But the similarity between this scene and the announcement of the birth of John also invites us to closely reflect on the differences. While the announcement of John came as the fulfilment of fervent prayer, the announcement to Mary of the birth of Jesus was completely unanticipated. Even more so, while John would be born to parents who were past the age of child bearing, the miracle of the birth of Jesus would be far greater – he would be born to a virgin. The announcement spirals down and through time from the general to the specific: from God to the region of Galilee to a town called Nazareth to a virgin who is betrothed to a man named Joseph – and finally to Mary.
According to the customs of the time, the marriage would have been arranged by her father. Mary would live at home for a year, then the groom would come to take her to his home and the wedding celebrations would last a week. But legally the marriage was already sealed after the engagement. For example, if Joseph had died before the wedding, Mary would have been treated as a widow.
The birth of this child would not only be extraordinary – but he would be the Son of the Most High God. Although Mary had not had sexual relations with any man, this child would be born by the power of God.
These scenes remind us that God works in the lives of ordinary people like Zechariah and Mary. Gabriel was not sent to the home of a queen or princess, but to the insignificant home of a girl betrothed to a labourer. Her significance lies in her answer: “Let it be done unto me, according to your word.” Let our significance be the same.
Description is of the Journey radio program reflection: Three versions of the homily available here (including radio)
Advent, Sunday 4. Year B.
When you learn a new language one of the things that you need to become familiar with are the rules of grammar and syntax. But the degree to which you have to continue to remember each of the rules in turn is an indication that you haven’t yet become fluent in the new language. Once you do, the rules can be left behind and you can get on with the job of enjoying the new possibilities. It is a similar situation with the Christian faith. There are necessary rules and frameworks that Paul understood the early church needed to know – and he shared some of them in eight short and simple declarations that form the first part of our second reading today – taken from his earliest letter. They provide ample fruit for our Advent reflections to guide us during these hectic and crazy days.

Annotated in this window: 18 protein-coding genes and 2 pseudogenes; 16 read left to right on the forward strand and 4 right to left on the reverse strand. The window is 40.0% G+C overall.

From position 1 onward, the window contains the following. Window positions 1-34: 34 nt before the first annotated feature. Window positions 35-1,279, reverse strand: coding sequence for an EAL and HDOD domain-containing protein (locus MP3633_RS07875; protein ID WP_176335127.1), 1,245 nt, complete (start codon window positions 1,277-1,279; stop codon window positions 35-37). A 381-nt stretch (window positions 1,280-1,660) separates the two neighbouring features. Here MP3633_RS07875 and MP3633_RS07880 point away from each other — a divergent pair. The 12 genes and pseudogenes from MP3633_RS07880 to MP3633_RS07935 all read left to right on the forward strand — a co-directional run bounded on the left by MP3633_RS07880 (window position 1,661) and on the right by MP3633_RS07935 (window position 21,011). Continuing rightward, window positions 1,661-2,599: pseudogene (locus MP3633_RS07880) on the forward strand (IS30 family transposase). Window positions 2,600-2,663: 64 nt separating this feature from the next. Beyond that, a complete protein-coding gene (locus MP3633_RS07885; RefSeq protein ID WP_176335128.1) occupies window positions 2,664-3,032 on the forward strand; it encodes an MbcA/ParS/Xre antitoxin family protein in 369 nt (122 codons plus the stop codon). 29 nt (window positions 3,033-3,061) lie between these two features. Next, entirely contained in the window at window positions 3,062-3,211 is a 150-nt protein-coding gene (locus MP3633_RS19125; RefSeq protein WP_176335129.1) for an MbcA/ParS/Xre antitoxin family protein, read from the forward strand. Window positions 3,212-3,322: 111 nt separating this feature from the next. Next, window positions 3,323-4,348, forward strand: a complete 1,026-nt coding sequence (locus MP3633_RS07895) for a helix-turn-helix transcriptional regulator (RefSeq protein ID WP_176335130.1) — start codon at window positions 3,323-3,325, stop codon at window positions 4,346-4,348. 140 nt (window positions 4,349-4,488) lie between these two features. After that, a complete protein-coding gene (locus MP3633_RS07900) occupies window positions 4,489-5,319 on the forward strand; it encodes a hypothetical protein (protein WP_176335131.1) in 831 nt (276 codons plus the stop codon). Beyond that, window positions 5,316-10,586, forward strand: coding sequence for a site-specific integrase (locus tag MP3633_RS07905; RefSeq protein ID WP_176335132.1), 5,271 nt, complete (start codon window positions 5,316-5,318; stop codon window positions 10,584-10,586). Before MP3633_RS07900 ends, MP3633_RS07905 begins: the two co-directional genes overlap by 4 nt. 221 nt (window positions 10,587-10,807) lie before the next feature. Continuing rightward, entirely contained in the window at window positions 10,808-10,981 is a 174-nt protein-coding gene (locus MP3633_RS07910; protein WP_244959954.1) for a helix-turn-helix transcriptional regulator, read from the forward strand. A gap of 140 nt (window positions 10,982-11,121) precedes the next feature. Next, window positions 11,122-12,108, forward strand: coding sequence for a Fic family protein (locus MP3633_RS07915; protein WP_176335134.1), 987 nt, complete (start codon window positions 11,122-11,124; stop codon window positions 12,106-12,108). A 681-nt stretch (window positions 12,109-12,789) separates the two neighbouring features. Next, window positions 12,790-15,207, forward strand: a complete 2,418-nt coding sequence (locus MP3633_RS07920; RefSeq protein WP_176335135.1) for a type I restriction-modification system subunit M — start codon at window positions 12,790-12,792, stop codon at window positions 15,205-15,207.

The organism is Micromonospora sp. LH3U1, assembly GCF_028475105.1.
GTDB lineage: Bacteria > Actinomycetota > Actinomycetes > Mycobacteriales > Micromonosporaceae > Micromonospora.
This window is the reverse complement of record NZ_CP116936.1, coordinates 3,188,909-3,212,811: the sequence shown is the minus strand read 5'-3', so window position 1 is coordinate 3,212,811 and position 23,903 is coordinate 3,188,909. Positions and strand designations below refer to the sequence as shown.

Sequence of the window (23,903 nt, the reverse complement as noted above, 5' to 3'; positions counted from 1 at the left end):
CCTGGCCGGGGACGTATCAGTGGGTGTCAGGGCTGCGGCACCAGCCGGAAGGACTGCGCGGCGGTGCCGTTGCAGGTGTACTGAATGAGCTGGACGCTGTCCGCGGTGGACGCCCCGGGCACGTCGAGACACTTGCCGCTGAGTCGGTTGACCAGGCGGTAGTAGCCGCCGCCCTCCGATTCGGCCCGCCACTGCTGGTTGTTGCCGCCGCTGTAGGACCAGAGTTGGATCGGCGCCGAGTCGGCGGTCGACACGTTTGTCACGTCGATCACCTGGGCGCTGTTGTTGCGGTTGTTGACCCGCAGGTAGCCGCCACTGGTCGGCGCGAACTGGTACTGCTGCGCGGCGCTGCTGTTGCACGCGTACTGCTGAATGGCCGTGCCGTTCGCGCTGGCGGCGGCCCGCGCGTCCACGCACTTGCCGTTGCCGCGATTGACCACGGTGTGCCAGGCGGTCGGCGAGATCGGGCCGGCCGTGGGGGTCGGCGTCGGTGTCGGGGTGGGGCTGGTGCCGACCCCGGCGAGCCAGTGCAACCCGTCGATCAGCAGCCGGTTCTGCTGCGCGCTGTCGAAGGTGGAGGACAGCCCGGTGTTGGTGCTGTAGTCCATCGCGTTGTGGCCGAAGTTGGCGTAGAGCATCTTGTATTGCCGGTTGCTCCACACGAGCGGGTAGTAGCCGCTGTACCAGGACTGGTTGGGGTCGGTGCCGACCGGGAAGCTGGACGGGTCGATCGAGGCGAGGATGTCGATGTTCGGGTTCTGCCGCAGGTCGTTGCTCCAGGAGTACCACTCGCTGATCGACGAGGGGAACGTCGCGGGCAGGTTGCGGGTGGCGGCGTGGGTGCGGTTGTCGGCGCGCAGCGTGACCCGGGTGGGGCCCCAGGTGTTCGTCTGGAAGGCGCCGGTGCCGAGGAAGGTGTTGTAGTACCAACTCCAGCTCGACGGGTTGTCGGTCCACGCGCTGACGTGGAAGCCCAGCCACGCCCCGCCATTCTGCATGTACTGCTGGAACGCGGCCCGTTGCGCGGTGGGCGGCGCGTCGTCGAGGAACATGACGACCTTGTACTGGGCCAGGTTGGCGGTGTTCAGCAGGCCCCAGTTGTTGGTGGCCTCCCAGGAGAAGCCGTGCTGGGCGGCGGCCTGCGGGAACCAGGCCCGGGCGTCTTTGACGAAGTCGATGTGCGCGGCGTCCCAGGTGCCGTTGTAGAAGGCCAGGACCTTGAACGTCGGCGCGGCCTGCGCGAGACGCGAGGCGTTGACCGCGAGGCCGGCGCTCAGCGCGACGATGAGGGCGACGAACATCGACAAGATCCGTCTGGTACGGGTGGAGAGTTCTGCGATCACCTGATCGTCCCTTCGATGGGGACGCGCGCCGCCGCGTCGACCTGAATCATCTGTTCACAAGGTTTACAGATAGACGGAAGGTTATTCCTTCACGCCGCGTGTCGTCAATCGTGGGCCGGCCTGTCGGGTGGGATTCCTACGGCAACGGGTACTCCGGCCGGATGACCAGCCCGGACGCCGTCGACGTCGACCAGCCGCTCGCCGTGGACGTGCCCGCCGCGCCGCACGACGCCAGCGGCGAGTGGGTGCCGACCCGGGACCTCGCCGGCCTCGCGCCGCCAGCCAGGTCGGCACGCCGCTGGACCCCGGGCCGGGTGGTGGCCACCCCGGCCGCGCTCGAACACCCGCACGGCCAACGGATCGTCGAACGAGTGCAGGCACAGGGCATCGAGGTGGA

16 Rejoice always, 17 pray without ceasing, 18 give thanks in all circumstances; for this is the will of God in Christ Jesus for you. 19 Do not quench the Spirit. 20 Do not despise the words of prophets, 21 but test everything; hold fast to what is good; 22 abstain from every form of evil.
23 May the God of peace himself sanctify you entirely; and may your spirit and soul and body be kept sound and blameless at the coming of our Lord Jesus Christ.
24 The one who calls you is faithful, and he will do this. (I Thessalonians 5:16-24)
Advent, Sunday 3, Year B
As we enter the second Sunday in the season of Advent, we come to the beginning of the Gospel of Mark. The opening line of his Gospel is somewhat curious – it isn’t immediately obvious if it is meant to be a heading or simply the first line. It richly evokes a number of scripture passages – including the opening line of Genesis (also evoked more clearly in the prologue to the Gospel of John). It declares very strongly and clearly who Jesus is – using and adapting the common political language of the day. Jesus is the Messiah which is good news – he is bringing about a true victory for all who believe in him. Many manuscripts add the additional descriptor that he is the Son of God – although some believe that this is a later scribal addition.
Rather than telling us any of the details about the birth of Jesus, Mark launches straight into the public ministry of Jesus, taking us out into the wilderness (midvar in Hebrew) to be with John the Immerser or John the Baptiser. It is only here, away from the distractions of the big city, that the Word of God (davar in Hebrew) can truly be heard and encountered.
Recorded at St Paul’s, Camden, 8am (10 min, 37 sec)
Second Sunday in Advent, Year B